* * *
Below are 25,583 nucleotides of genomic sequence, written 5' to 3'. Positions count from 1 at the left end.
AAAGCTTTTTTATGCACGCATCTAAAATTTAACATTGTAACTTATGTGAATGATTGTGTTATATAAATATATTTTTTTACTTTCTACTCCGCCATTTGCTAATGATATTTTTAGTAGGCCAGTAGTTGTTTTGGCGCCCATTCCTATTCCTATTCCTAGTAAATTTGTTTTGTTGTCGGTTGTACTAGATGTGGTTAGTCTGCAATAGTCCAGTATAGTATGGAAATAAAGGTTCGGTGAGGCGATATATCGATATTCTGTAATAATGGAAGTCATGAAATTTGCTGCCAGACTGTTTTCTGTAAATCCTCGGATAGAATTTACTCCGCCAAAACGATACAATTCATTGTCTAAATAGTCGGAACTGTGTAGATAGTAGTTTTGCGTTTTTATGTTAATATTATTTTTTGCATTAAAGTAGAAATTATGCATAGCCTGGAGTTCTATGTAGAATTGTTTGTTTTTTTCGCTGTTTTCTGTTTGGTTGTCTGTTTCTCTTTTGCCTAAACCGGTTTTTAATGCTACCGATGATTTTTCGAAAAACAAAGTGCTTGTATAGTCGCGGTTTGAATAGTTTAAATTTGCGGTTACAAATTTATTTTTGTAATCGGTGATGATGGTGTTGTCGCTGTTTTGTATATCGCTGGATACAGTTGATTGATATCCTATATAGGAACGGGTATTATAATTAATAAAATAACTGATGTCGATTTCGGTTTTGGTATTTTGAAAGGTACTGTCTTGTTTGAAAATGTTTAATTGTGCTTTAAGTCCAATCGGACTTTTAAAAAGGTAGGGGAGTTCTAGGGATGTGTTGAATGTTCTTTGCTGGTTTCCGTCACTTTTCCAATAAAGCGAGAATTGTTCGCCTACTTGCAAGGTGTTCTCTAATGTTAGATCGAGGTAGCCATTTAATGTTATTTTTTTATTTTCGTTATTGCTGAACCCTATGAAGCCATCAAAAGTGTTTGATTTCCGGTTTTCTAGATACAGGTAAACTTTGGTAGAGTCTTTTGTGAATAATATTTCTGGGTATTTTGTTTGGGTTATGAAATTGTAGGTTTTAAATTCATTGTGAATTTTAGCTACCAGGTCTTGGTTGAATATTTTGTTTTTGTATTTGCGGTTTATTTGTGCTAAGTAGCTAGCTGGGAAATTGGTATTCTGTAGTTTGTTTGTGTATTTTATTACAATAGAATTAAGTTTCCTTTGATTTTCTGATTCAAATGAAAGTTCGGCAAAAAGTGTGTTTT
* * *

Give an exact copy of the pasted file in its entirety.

Below are 25,583 nucleotides of genomic sequence, written 5' to 3'. Positions count from 1 at the left end.
AAAGCTTTTTTATGCACGCATCTAAAATTTAACATTGTAACTTATGTGAATGATTGTGTTATATAAATATATTTTTTTACTTTCTACTCCGCCATTTGCTAATGATATTTTTAGTAGGCCAGTAGTTGTTTTGGCGCCCATTCCTATTCCTATTCCTAGTAAATTTGTTTTGTTGTCGGTTGTACTAGATGTGGTTAGTCTGCAATAGTCCAGTATAGTATGGAAATAAAGGTTCGGTGAGGCGATATATCGATATTCTGTAATAATGGAAGTCATGAAATTTGCTGCCAGACTGTTTTCTGTAAATCCTCGGATAGAATTTACTCCGCCAAAACGATACAATTCATTGTCTAAATAGTCGGAACTGTGTAGATAGTAGTTTTGCGTTTTTATGTTAATATTATTTTTTGCATTAAAGTAGAAATTATGCATAGCCTGGAGTTCTATGTAGAATTGTTTGTTTTTTTCGCTGTTTTCTGTTTGGTTGTCTGTTTCTCTTTTGCCTAAACCGGTTTTTAATGCTACCGATGATTTTTCGAAAAACAAAGTGCTTGTATAGTCGCGGTTTGAATAGTTTAAATTTGCGGTTACAAATTTATTTTTGTAATCGGTGATGATGGTGTTGTCGCTGTTTTGTATATCGCTGGATACAGTTGATTGATATCCTATATAGGAACGGGTATTATAATTAATAAAATAACTGATGTCGATTTCGGTTTTGGTATTTTGAAAGGTACTGTCTTGTTTGAAAATGTTTAATTGTGCTTTAAGTCCAATCGGACTTTTAAAAAGGTAGGGGAGTTCTAGGGATGTGTTGAATGTTCTTTGCTGGTTTCCGTCACTTTTCCAATAAAGCGAGAATTGTTCGCCTACTTGCAAGGTGTTCTCTAATGTTAGATCGAGGTAGCCATTTAATGTTATTTTTTTATTTTCGTTATTGCTGAACCCTATGAAGCCATCAAAAGTGTTTGATTTCCGGTTTTCTAGATACAGGTAAACTTTGGTAGAGTCTTTTGTGAATAATATTTCTGGGTATTTTGTTTGGGTTATGAAATTGTAGGTTTTAAATTCATTGTGAATTTTAGCTACCAGGTCTTGGTTGAATATTTTGTTTTTGTATTTGCGGTTTATTTGTGCTAAGTAGCTAGCTGGGAAATTGGTATTCTGTAGTTTGTTTGTGTATTTTATTACAATAGAATTAAGTTTCCTTTGATTTTCTGATTCAAATGAAAGTTCGGCAAAAAGTGTGTTTT